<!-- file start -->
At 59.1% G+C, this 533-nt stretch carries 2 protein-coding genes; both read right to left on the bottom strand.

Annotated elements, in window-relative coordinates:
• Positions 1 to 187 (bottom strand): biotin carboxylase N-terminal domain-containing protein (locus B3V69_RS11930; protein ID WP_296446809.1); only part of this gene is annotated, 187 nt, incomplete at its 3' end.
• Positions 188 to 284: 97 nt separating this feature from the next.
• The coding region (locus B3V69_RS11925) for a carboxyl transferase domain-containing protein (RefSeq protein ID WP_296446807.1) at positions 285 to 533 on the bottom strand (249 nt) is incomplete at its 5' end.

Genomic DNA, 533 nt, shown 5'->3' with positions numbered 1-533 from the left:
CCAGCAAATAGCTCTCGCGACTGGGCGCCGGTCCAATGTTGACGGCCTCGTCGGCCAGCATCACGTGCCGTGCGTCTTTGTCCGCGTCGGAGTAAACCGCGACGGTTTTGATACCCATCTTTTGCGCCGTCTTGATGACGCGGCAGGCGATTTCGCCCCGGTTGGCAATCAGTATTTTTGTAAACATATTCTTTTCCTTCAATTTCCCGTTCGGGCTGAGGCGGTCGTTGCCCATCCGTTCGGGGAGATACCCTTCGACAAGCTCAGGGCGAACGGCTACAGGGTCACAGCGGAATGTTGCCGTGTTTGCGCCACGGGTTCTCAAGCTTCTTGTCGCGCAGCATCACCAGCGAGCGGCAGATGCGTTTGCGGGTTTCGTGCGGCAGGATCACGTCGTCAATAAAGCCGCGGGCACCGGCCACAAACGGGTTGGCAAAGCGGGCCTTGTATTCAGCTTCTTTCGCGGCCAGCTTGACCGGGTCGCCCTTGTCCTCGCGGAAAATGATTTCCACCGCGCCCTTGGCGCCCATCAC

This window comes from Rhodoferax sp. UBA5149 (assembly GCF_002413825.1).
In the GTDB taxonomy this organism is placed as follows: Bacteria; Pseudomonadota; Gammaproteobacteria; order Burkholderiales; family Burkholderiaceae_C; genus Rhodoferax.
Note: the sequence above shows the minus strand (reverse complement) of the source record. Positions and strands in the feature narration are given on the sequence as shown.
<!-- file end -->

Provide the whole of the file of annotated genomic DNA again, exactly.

At 59.1% G+C, this 533-nt stretch carries 2 protein-coding genes; both read right to left on the bottom strand.

Annotated elements, in window-relative coordinates:
• Positions 1 to 187 (bottom strand): biotin carboxylase N-terminal domain-containing protein (locus B3V69_RS11930; protein ID WP_296446809.1); only part of this gene is annotated, 187 nt, incomplete at its 3' end.
• Positions 188 to 284: 97 nt separating this feature from the next.
• The coding region (locus B3V69_RS11925) for a carboxyl transferase domain-containing protein (RefSeq protein ID WP_296446807.1) at positions 285 to 533 on the bottom strand (249 nt) is incomplete at its 5' end.

Genomic DNA, 533 nt, shown 5'->3' with positions numbered 1-533 from the left:
CCAGCAAATAGCTCTCGCGACTGGGCGCCGGTCCAATGTTGACGGCCTCGTCGGCCAGCATCACGTGCCGTGCGTCTTTGTCCGCGTCGGAGTAAACCGCGACGGTTTTGATACCCATCTTTTGCGCCGTCTTGATGACGCGGCAGGCGATTTCGCCCCGGTTGGCAATCAGTATTTTTGTAAACATATTCTTTTCCTTCAATTTCCCGTTCGGGCTGAGGCGGTCGTTGCCCATCCGTTCGGGGAGATACCCTTCGACAAGCTCAGGGCGAACGGCTACAGGGTCACAGCGGAATGTTGCCGTGTTTGCGCCACGGGTTCTCAAGCTTCTTGTCGCGCAGCATCACCAGCGAGCGGCAGATGCGTTTGCGGGTTTCGTGCGGCAGGATCACGTCGTCAATAAAGCCGCGGGCACCGGCCACAAACGGGTTGGCAAAGCGGGCCTTGTATTCAGCTTCTTTCGCGGCCAGCTTGACCGGGTCGCCCTTGTCCTCGCGGAAAATGATTTCCACCGCGCCCTTGGCGCCCATCAC

This window comes from Rhodoferax sp. UBA5149 (assembly GCF_002413825.1).
In the GTDB taxonomy this organism is placed as follows: Bacteria; Pseudomonadota; Gammaproteobacteria; order Burkholderiales; family Burkholderiaceae_C; genus Rhodoferax.
Note: the sequence above shows the minus strand (reverse complement) of the source record. Positions and strands in the feature narration are given on the sequence as shown.